Speaking to reporters last week, Vancouver mayor Gregor Robertson announced his resolve to tax vacant residential properties and treat them as business investments instead to cool down the out-of-control price growth in the city’s housing sector.
In a report by Reuters, Robertson stated that the city will wait until August 1 for the provincial government to respond to the new (and as of yet undefined) tax rate that would be slapped upon the nearly 11,000 empty housing units in Vancouver.
The city will go ahead with crafting its own regulatory regime for empty investment houses should the British Columbia government not provide any backing for the initiative, according to Robertson.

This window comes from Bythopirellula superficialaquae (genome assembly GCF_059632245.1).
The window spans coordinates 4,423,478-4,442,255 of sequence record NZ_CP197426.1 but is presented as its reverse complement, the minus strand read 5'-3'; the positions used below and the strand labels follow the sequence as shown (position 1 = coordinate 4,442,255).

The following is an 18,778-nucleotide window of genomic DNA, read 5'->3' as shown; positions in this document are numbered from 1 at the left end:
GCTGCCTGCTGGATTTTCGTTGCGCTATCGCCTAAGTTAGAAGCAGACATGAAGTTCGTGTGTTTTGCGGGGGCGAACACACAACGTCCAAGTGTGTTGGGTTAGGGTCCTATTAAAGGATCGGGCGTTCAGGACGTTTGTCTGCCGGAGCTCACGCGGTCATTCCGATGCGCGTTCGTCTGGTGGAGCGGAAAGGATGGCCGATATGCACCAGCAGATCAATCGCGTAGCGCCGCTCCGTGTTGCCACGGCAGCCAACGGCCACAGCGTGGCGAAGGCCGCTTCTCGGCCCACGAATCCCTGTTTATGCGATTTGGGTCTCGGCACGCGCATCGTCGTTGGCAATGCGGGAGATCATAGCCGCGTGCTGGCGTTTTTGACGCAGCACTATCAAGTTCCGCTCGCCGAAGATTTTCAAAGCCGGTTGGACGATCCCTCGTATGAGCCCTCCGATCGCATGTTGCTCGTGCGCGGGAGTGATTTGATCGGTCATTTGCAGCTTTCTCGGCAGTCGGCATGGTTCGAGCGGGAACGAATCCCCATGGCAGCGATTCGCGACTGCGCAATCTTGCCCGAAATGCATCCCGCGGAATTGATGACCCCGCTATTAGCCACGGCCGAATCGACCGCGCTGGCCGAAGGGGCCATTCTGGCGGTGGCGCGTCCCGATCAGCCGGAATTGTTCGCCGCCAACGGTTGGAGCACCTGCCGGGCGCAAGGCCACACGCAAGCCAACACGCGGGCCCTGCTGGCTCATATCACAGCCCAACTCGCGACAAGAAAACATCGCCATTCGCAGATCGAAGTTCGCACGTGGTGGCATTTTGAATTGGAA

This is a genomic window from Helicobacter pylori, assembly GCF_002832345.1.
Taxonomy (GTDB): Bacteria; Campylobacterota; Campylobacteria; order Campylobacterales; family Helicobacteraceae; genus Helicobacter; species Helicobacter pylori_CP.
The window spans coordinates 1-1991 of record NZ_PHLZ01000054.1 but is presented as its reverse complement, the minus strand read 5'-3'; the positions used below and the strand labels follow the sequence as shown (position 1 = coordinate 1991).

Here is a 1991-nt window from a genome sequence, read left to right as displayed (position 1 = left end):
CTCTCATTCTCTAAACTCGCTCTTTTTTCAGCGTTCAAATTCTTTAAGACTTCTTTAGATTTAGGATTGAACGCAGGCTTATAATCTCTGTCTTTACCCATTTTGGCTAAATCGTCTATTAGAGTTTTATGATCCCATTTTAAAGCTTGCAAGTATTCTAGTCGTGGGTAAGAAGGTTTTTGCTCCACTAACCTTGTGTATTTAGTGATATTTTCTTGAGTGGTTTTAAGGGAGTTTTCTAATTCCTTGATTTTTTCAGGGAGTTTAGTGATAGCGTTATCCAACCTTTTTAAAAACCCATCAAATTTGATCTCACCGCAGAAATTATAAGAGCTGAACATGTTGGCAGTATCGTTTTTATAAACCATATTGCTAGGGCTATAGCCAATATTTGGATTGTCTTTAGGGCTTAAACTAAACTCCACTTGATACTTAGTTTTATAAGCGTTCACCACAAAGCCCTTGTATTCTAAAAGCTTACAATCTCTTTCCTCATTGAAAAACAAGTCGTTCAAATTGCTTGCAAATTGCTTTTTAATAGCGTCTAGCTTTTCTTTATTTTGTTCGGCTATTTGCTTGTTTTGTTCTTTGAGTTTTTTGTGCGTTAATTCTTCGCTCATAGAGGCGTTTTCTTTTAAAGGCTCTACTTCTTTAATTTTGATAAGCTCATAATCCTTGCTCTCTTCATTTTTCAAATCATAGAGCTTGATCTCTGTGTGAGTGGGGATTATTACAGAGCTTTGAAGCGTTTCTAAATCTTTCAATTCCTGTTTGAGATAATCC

“We are going to make sure that those who treat housing as a business are treated and taxed accordingly for that use,” Robertson said.
Such a tax would make it more expensive for foreign buyers who are parking their wealth in Canada’s already overheated housing markets, observers noted.
B.C. Premier Christy Clark said in a message on social media that provincial authorities are already in the process of reviewing the proposal.
As Canada’s most in-demand real estate market, Vancouver has seen home prices swell by 46.9 per cent over the last half-decade. Over nine out of ten single detached properties in the city are now valued above $1 million, grossly inflated from the 19 per cent proportion a mere 10 years ago.
Vancouver home price growth to slow down for the next 12 months—BCREA
Added taxes have limited effectiveness in resolving supply problems—Tal